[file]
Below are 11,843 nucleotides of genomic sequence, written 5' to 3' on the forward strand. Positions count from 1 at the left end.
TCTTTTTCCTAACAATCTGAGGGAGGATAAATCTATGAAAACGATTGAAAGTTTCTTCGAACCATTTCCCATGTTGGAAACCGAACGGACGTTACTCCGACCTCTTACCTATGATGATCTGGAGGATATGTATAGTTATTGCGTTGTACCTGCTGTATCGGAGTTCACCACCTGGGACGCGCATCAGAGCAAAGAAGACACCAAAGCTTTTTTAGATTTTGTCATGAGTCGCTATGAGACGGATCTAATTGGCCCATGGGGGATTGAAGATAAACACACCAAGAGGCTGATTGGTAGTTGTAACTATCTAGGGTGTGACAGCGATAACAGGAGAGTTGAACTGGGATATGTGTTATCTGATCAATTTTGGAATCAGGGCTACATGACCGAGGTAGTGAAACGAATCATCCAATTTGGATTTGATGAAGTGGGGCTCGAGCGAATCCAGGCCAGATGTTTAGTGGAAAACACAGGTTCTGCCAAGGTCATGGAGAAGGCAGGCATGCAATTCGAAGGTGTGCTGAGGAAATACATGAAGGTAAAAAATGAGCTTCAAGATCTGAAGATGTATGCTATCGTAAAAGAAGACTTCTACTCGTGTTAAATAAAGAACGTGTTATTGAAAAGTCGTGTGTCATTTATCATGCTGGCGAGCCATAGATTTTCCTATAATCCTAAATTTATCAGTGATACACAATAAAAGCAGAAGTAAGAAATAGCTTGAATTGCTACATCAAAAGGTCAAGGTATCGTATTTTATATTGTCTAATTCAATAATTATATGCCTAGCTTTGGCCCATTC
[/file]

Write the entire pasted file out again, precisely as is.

Below are 11,843 nucleotides of genomic sequence, written 5' to 3' on the forward strand. Positions count from 1 at the left end.
TCTTTTTCCTAACAATCTGAGGGAGGATAAATCTATGAAAACGATTGAAAGTTTCTTCGAACCATTTCCCATGTTGGAAACCGAACGGACGTTACTCCGACCTCTTACCTATGATGATCTGGAGGATATGTATAGTTATTGCGTTGTACCTGCTGTATCGGAGTTCACCACCTGGGACGCGCATCAGAGCAAAGAAGACACCAAAGCTTTTTTAGATTTTGTCATGAGTCGCTATGAGACGGATCTAATTGGCCCATGGGGGATTGAAGATAAACACACCAAGAGGCTGATTGGTAGTTGTAACTATCTAGGGTGTGACAGCGATAACAGGAGAGTTGAACTGGGATATGTGTTATCTGATCAATTTTGGAATCAGGGCTACATGACCGAGGTAGTGAAACGAATCATCCAATTTGGATTTGATGAAGTGGGGCTCGAGCGAATCCAGGCCAGATGTTTAGTGGAAAACACAGGTTCTGCCAAGGTCATGGAGAAGGCAGGCATGCAATTCGAAGGTGTGCTGAGGAAATACATGAAGGTAAAAAATGAGCTTCAAGATCTGAAGATGTATGCTATCGTAAAAGAAGACTTCTACTCGTGTTAAATAAAGAACGTGTTATTGAAAAGTCGTGTGTCATTTATCATGCTGGCGAGCCATAGATTTTCCTATAATCCTAAATTTATCAGTGATACACAATAAAAGCAGAAGTAAGAAATAGCTTGAATTGCTACATCAAAAGGTCAAGGTATCGTATTTTATATTGTCTAATTCAATAATTATATGCCTAGCTTTGGCCCATTC